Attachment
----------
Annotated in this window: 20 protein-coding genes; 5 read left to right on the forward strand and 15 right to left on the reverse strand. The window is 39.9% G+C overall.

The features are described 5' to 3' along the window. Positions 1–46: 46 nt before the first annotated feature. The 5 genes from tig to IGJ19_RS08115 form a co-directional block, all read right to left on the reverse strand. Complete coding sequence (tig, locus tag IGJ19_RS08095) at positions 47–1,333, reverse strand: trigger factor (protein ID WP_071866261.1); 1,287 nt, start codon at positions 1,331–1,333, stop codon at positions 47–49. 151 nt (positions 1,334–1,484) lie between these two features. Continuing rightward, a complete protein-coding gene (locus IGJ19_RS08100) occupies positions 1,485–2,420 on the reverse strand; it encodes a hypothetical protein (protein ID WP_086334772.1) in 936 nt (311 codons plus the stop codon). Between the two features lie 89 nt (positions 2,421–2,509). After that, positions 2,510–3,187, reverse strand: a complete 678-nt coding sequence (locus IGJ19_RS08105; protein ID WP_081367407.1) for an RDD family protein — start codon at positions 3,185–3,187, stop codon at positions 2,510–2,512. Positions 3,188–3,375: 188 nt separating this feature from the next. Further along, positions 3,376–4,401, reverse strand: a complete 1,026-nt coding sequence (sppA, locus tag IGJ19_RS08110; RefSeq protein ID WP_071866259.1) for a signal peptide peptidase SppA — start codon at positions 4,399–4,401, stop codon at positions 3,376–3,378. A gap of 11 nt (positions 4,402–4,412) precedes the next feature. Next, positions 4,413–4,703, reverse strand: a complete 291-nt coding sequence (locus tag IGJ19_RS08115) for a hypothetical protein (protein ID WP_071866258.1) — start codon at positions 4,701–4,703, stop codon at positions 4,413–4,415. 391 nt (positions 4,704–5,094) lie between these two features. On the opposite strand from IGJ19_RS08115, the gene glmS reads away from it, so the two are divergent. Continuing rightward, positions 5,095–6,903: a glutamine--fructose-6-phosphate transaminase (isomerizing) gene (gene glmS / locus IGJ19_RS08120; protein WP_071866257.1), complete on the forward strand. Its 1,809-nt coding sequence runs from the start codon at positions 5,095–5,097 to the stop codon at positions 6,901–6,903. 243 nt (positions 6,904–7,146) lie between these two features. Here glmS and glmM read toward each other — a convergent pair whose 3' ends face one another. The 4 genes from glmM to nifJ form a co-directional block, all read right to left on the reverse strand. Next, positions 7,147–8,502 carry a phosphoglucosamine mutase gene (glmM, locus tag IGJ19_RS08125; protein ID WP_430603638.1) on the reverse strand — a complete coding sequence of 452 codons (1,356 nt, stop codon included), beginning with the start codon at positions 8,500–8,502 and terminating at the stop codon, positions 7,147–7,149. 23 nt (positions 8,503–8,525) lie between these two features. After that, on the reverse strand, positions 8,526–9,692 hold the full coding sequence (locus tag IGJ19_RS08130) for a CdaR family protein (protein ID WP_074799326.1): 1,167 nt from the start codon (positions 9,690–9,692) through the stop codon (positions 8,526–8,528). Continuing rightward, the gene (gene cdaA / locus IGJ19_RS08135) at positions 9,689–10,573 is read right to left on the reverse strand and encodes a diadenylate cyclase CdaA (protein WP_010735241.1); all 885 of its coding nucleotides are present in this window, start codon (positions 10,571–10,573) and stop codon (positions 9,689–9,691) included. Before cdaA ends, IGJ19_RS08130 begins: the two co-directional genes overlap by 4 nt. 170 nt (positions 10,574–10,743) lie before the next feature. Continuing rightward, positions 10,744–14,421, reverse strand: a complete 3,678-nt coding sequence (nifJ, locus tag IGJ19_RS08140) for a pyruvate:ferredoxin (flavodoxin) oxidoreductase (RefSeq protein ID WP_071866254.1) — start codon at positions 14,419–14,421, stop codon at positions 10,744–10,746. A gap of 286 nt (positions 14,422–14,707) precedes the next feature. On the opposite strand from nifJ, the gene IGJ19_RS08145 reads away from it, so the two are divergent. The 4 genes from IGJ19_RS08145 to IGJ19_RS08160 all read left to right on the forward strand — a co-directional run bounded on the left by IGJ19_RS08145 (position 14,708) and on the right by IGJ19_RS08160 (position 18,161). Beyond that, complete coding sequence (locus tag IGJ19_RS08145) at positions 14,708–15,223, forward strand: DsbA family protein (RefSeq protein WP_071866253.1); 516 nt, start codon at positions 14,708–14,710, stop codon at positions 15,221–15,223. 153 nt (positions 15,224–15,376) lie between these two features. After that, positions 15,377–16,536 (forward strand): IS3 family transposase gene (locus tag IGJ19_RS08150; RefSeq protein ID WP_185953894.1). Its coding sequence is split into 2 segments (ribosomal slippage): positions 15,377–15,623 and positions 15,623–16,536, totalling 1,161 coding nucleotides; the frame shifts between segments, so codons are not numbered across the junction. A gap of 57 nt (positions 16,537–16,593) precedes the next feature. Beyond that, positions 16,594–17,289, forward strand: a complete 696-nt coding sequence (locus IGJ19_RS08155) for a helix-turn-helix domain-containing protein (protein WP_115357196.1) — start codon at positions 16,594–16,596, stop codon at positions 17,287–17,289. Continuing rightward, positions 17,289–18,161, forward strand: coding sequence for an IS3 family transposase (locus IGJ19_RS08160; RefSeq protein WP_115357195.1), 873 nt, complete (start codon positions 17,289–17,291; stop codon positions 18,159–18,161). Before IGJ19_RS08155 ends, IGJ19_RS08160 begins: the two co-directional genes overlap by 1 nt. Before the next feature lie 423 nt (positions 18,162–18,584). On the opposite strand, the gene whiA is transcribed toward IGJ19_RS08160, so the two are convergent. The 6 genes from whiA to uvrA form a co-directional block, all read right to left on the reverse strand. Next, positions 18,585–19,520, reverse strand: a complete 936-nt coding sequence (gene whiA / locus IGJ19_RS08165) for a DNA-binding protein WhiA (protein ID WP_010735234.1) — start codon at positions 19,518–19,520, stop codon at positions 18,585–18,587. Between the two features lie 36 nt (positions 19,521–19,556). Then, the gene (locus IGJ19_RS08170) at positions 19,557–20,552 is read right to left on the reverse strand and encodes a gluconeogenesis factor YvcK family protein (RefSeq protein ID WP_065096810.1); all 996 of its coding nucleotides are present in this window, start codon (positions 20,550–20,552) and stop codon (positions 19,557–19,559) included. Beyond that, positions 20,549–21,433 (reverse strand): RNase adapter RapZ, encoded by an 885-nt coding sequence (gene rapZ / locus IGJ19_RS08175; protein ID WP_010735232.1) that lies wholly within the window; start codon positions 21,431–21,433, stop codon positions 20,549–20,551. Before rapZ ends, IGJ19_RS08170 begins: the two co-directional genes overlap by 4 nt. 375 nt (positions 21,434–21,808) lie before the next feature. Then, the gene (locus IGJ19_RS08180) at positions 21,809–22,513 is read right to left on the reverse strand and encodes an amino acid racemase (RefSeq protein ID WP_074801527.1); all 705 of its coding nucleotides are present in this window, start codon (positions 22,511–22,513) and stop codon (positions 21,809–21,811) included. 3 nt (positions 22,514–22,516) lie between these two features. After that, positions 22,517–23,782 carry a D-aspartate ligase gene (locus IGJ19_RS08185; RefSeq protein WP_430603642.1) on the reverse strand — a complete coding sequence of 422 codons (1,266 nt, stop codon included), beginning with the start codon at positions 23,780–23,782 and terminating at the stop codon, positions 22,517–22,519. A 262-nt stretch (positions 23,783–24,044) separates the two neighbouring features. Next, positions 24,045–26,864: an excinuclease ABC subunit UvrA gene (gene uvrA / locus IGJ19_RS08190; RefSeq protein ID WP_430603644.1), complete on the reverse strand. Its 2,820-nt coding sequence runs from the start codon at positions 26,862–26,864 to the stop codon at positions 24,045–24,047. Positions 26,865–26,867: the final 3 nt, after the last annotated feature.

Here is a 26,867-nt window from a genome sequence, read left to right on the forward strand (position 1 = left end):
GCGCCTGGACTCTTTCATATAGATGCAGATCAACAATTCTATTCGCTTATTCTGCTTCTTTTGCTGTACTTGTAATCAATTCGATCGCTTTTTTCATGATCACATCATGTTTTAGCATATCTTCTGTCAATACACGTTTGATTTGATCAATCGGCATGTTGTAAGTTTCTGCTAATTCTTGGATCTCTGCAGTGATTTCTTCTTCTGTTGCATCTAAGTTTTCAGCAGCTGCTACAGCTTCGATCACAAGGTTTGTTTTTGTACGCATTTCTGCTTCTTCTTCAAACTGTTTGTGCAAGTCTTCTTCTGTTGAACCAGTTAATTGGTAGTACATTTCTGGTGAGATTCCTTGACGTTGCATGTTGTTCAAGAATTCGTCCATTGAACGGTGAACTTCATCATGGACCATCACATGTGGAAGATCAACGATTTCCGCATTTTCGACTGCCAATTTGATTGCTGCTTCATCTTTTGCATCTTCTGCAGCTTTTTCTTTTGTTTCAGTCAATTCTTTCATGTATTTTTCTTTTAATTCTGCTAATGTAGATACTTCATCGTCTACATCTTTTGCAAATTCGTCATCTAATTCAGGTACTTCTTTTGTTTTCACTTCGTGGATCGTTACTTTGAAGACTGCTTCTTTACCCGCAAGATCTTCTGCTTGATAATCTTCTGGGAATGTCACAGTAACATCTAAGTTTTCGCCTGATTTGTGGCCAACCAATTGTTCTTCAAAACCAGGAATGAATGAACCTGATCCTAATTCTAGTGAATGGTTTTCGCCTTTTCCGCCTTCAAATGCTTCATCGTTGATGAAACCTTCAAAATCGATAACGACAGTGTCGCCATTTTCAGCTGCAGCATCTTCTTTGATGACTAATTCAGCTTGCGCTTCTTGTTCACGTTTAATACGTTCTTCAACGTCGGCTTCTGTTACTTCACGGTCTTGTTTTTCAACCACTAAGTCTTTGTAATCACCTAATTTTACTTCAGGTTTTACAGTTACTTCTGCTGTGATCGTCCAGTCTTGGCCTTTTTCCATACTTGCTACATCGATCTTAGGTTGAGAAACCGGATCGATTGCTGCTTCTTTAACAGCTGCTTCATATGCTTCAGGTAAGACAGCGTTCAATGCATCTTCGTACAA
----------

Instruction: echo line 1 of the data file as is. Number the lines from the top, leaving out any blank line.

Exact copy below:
Annotated in this window: 20 protein-coding genes; 5 read left to right on the forward strand and 15 right to left on the reverse strand. The window is 39.9% G+C overall.